Former West Ham boss Sam Allardyce says he would love to manage Arsenal but reckons it would unlikely that he would ever be in the running.
Interim manager Freddie Ljungberg has led the Gunners to just one victory in his five games in charge with their latest disappointing result coming in a 3-0 loss at home to Manchester City.
A number of managers have been linked with the vacant job at the Emirates Stadium but the Arsenal hierarchy seem no closer to appointing a new permanent successor to Unai Emery.
“But I’m never going to be in the frame, don’t worry about that. I just think that what they’re looking for they need to be very quick about. They need to be very precise in what they need to do.
“I don’t think I’m very fashionable for Arsenal, that’s the problem.
“Some of the way it’s been portrayed of me as a manager, it wouldn’t be associated with Arsenal as a football club of how or what style I’ve tred to play like.
“I’ve tried to be pragmatic in what I do and what style I play. I’ve always picked a style to suit the players.
“I’d take the Arsenal job but I’ll never be in the frame!” ❌
“I’m not fashionable enough due to the way I’m portrayed.” 😔
“It’s crisis management now, it’s about making players believe.” 🙏
— talkSPORT (@talkSPORT) December 16, 2019
“I know there’s a reputation at a football club of how you should play but realistically when you go into a club that’s struggling it’s about the capabilities of the players you’ve got to find and how you play to those capabilities.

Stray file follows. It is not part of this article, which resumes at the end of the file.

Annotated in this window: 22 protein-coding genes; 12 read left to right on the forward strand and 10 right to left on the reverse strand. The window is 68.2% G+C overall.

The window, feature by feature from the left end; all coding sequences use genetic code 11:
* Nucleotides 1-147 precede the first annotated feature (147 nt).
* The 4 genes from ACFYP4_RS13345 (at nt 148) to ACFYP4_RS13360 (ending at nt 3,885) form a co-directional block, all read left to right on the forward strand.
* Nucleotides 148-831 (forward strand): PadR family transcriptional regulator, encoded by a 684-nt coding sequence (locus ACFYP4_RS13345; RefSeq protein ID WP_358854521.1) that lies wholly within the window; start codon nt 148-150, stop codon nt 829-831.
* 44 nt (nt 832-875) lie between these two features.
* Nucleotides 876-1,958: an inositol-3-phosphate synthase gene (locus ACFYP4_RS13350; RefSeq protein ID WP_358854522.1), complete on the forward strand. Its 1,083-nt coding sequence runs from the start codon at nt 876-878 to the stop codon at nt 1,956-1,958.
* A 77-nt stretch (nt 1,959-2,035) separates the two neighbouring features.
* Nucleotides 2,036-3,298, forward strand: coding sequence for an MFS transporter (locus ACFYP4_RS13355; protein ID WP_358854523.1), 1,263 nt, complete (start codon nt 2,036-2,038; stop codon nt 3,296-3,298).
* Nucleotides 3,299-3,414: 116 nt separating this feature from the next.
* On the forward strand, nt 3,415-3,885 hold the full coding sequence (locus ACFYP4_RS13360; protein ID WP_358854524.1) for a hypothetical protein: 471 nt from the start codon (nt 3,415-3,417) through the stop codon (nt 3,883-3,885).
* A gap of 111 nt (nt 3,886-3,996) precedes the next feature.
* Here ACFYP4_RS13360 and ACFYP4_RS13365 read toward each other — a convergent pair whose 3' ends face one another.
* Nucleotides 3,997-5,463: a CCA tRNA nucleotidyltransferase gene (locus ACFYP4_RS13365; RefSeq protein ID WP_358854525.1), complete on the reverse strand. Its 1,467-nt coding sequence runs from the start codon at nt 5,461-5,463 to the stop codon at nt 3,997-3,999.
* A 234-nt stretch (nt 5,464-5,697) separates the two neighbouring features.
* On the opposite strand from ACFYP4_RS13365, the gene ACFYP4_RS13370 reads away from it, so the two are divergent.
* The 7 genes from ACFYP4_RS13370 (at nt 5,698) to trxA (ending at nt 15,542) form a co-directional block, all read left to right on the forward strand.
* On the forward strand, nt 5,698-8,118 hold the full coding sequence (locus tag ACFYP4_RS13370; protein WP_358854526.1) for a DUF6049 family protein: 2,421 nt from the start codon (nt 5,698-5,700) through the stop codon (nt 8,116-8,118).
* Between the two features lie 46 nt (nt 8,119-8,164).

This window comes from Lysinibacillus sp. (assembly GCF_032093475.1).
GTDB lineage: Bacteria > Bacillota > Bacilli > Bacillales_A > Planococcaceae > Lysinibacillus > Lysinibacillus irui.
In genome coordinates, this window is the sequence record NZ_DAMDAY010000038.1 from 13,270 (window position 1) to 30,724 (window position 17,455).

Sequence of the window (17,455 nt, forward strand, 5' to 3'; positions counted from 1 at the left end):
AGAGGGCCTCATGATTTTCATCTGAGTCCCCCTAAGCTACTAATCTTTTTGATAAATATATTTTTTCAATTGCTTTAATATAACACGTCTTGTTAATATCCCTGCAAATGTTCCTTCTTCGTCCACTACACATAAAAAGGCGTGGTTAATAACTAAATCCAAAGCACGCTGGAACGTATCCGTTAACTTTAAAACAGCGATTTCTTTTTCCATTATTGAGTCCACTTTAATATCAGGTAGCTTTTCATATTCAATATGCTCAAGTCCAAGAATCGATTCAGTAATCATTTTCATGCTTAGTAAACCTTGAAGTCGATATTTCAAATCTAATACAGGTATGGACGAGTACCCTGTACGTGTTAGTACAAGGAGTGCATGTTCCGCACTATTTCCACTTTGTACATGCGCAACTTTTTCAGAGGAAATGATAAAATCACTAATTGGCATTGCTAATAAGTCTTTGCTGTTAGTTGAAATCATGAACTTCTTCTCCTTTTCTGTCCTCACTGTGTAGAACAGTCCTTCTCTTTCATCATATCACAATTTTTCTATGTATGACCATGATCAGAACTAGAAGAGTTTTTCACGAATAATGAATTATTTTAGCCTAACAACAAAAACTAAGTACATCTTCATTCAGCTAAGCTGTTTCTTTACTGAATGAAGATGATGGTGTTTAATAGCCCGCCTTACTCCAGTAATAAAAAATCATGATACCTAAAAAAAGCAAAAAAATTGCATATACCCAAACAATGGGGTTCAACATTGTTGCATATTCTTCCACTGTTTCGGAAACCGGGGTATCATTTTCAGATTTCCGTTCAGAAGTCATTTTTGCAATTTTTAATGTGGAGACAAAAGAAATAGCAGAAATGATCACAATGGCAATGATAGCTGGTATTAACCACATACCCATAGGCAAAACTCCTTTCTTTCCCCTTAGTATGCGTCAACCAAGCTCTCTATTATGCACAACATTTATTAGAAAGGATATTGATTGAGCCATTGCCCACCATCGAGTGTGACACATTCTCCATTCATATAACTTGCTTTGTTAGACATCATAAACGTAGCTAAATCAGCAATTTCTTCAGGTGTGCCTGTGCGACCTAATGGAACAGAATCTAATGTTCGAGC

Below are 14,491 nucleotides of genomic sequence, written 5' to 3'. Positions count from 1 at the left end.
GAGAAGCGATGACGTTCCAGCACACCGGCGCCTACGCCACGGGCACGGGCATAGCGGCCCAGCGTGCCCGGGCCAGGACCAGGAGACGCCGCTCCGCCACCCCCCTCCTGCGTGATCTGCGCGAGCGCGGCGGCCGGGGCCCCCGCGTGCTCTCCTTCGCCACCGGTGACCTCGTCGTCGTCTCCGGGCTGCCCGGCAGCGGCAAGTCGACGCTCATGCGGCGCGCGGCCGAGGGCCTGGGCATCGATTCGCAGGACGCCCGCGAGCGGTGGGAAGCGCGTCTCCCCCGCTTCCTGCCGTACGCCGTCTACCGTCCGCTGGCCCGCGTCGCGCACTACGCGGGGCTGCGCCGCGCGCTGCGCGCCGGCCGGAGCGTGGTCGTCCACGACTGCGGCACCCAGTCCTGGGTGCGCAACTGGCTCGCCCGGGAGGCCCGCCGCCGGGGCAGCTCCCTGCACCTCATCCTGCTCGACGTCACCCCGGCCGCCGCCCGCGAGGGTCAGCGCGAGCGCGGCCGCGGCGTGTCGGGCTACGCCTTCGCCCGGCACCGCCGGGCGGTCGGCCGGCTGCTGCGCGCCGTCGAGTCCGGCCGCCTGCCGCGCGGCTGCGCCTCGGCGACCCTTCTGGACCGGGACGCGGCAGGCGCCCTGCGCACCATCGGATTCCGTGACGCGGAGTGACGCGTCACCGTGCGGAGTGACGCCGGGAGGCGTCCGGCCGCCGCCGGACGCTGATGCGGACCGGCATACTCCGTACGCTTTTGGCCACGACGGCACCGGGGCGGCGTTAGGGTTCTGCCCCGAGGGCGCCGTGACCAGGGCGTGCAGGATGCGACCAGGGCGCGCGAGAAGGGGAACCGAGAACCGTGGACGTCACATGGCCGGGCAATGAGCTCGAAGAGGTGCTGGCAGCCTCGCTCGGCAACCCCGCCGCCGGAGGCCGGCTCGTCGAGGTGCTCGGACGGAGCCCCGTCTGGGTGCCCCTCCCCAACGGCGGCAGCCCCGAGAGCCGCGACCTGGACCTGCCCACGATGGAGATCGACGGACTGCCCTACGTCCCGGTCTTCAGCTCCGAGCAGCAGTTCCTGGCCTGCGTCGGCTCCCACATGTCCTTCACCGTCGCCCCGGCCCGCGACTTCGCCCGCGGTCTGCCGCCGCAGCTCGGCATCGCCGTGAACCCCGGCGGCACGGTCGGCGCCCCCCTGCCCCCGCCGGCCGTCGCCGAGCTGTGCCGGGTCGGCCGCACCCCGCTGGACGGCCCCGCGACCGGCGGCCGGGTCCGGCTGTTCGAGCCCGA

“When you get results you ask them to do more and then you improve the team by buying a better player than you’ve already got and then it all gets better and the flair and excitement increases from then on.
“No one will be enjoying going in at Arsenal at the moment. When you go in there as a manager and you’re asked to face… it’s really crisis management at this time of the year when you’re asked to step in, it’s crisis management.
“You have to start making the players believe in themselves again, it’s not about so much what you are as a coach it’s about what you are as a man manager, actually extracting the best out of the players again and breeding some confidence.”